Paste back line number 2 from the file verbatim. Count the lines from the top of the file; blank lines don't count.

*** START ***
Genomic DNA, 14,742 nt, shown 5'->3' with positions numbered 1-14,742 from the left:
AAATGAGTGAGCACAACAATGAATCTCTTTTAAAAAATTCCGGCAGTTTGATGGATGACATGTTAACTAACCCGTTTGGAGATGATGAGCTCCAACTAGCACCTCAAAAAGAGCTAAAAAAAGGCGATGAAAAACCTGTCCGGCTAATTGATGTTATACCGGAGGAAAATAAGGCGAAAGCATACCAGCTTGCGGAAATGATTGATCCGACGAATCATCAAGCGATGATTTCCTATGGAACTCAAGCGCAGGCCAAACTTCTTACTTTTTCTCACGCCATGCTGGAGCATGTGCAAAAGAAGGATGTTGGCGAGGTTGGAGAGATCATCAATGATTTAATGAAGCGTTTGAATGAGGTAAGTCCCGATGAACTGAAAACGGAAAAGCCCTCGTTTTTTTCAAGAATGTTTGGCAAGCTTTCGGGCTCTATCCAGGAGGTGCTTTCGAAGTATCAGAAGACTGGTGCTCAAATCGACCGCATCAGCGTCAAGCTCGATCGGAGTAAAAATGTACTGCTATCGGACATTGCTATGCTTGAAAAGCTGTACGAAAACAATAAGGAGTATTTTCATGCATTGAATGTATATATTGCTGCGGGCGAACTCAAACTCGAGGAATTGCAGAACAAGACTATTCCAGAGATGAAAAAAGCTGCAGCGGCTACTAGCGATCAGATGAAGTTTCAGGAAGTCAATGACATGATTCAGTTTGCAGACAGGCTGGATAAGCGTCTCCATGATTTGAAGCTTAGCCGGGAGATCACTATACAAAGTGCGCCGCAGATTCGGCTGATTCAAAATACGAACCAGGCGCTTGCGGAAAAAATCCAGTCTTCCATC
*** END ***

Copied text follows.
AAATGAGTGAGCACAACAATGAATCTCTTTTAAAAAATTCCGGCAGTTTGATGGATGACATGTTAACTAACCCGTTTGGAGATGATGAGCTCCAACTAGCACCTCAAAAAGAGCTAAAAAAAGGCGATGAAAAACCTGTCCGGCTAATTGATGTTATACCGGAGGAAAATAAGGCGAAAGCATACCAGCTTGCGGAAATGATTGATCCGACGAATCATCAAGCGATGATTTCCTATGGAACTCAAGCGCAGGCCAAACTTCTTACTTTTTCTCACGCCATGCTGGAGCATGTGCAAAAGAAGGATGTTGGCGAGGTTGGAGAGATCATCAATGATTTAATGAAGCGTTTGAATGAGGTAAGTCCCGATGAACTGAAAACGGAAAAGCCCTCGTTTTTTTCAAGAATGTTTGGCAAGCTTTCGGGCTCTATCCAGGAGGTGCTTTCGAAGTATCAGAAGACTGGTGCTCAAATCGACCGCATCAGCGTCAAGCTCGATCGGAGTAAAAATGTACTGCTATCGGACATTGCTATGCTTGAAAAGCTGTACGAAAACAATAAGGAGTATTTTCATGCATTGAATGTATATATTGCTGCGGGCGAACTCAAACTCGAGGAATTGCAGAACAAGACTATTCCAGAGATGAAAAAAGCTGCAGCGGCTACTAGCGATCAGATGAAGTTTCAGGAAGTCAATGACATGATTCAGTTTGCAGACAGGCTGGATAAGCGTCTCCATGATTTGAAGCTTAGCCGGGAGATCACTATACAAAGTGCGCCGCAGATTCGGCTGATTCAAAATACGAACCAGGCGCTTGCGGAAAAAATCCAGTCTTCCATC